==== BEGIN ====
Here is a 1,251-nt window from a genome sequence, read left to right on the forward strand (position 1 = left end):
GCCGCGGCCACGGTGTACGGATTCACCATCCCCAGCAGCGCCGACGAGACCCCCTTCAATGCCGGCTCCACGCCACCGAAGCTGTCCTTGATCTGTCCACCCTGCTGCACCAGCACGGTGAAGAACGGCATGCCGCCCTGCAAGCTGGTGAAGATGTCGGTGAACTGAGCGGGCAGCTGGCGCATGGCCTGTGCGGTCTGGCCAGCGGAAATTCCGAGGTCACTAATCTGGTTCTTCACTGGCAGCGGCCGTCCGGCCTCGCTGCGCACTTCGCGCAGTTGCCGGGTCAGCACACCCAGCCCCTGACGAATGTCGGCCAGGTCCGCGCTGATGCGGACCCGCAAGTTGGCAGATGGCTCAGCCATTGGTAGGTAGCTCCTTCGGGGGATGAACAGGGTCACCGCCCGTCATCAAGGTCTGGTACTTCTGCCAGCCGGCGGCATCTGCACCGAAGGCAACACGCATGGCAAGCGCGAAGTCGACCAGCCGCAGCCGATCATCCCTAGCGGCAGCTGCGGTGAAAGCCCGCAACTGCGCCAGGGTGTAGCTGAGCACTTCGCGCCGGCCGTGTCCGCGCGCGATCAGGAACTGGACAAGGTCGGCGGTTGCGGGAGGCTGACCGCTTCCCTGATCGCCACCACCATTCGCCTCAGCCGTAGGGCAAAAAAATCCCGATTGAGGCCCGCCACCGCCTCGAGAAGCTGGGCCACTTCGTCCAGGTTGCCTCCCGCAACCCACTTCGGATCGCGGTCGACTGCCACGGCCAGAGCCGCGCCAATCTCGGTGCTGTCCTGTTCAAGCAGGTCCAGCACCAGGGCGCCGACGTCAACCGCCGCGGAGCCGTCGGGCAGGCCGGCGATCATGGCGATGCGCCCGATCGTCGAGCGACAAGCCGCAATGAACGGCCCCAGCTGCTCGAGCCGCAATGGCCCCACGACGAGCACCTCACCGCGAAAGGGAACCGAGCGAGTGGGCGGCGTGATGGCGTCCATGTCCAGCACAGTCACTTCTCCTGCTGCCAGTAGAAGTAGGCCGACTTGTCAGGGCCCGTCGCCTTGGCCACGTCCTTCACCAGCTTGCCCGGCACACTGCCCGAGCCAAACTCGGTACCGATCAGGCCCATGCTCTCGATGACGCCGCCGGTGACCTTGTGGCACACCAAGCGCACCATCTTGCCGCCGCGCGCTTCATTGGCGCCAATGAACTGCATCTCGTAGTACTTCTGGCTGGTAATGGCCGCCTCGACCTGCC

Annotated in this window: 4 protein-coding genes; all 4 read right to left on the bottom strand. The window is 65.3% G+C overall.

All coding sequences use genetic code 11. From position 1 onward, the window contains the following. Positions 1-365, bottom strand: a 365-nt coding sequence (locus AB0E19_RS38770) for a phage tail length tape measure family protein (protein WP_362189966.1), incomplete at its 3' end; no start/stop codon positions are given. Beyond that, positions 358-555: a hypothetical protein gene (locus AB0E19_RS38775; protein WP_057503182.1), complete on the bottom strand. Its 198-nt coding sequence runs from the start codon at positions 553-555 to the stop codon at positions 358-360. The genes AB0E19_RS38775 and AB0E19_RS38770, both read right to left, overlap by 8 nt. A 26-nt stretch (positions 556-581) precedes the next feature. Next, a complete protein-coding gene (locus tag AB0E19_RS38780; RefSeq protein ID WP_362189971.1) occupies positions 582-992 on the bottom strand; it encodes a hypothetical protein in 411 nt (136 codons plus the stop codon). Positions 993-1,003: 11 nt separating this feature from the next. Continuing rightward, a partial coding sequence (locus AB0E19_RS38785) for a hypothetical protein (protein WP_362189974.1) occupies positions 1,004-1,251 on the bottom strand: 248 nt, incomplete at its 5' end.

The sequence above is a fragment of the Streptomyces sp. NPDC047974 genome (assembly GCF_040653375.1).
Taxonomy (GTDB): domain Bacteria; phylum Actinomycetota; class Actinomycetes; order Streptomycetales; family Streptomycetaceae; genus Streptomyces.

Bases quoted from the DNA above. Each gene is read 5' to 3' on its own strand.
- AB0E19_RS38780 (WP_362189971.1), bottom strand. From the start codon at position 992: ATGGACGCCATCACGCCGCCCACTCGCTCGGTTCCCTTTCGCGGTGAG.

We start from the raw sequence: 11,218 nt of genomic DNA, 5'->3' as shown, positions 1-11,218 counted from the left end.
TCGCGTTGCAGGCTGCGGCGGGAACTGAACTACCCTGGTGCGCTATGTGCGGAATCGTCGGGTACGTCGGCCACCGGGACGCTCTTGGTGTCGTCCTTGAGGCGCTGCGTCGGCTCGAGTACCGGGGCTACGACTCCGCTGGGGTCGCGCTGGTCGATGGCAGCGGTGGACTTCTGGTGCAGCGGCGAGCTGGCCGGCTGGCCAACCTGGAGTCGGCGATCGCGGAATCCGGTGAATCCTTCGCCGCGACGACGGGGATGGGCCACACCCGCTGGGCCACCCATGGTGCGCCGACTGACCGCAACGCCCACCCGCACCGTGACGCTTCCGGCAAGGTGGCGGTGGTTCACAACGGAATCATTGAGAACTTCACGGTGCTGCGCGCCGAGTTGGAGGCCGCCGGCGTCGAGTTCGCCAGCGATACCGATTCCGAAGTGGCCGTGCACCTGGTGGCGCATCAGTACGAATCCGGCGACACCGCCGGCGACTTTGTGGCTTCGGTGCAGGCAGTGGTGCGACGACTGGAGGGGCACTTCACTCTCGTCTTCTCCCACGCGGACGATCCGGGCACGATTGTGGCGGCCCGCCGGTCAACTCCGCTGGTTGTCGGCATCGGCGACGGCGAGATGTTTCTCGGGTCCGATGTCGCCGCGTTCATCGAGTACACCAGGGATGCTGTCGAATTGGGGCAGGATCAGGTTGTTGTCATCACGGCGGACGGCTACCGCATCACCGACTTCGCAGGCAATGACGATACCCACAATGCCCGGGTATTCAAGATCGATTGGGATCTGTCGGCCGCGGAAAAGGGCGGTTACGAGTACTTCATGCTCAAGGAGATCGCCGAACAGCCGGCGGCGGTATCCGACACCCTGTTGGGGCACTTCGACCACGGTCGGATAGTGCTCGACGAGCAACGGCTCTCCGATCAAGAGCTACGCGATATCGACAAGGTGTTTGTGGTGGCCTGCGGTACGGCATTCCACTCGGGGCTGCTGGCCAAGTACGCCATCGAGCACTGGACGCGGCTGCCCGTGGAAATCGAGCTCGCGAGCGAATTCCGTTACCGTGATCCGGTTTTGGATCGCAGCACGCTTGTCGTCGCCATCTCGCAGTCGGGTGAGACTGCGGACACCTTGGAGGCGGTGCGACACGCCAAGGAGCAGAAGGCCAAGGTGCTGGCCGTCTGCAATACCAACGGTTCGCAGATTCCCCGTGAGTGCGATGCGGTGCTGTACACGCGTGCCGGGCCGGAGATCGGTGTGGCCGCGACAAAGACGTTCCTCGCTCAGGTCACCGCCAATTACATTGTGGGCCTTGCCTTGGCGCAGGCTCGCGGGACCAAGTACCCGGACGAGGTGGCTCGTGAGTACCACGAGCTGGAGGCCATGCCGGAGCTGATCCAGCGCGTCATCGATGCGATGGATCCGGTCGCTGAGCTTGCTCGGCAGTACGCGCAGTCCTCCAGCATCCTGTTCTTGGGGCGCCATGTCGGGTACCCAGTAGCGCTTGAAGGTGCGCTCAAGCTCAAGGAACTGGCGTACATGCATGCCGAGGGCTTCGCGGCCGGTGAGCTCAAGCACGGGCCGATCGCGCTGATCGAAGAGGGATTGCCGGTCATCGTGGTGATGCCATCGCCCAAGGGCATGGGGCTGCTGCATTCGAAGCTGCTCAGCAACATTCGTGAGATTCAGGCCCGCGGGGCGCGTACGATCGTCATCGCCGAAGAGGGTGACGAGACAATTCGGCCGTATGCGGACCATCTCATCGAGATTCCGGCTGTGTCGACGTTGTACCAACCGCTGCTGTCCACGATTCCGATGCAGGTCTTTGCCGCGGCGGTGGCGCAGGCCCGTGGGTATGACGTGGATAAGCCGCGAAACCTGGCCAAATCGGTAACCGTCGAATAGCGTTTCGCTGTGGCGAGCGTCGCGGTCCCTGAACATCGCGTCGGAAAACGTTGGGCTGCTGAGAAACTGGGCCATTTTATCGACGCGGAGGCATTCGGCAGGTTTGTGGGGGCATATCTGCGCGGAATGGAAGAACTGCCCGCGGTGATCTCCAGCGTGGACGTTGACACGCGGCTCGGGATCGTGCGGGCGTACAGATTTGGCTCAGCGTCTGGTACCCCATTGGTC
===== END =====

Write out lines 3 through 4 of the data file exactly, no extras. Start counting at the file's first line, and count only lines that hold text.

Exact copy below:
Annotated in this window: 4 protein-coding genes; all 4 read right to left on the bottom strand. The window is 65.3% G+C overall.

All coding sequences use genetic code 11. From position 1 onward, the window contains the following. Positions 1-365, bottom strand: a 365-nt coding sequence (locus AB0E19_RS38770) for a phage tail length tape measure family protein (protein WP_362189966.1), incomplete at its 3' end; no start/stop codon positions are given. Beyond that, positions 358-555: a hypothetical protein gene (locus AB0E19_RS38775; protein WP_057503182.1), complete on the bottom strand. Its 198-nt coding sequence runs from the start codon at positions 553-555 to the stop codon at positions 358-360. The genes AB0E19_RS38775 and AB0E19_RS38770, both read right to left, overlap by 8 nt. A 26-nt stretch (positions 556-581) precedes the next feature. Next, a complete protein-coding gene (locus tag AB0E19_RS38780; RefSeq protein ID WP_362189971.1) occupies positions 582-992 on the bottom strand; it encodes a hypothetical protein in 411 nt (136 codons plus the stop codon). Positions 993-1,003: 11 nt separating this feature from the next. Continuing rightward, a partial coding sequence (locus AB0E19_RS38785) for a hypothetical protein (protein WP_362189974.1) occupies positions 1,004-1,251 on the bottom strand: 248 nt, incomplete at its 5' end.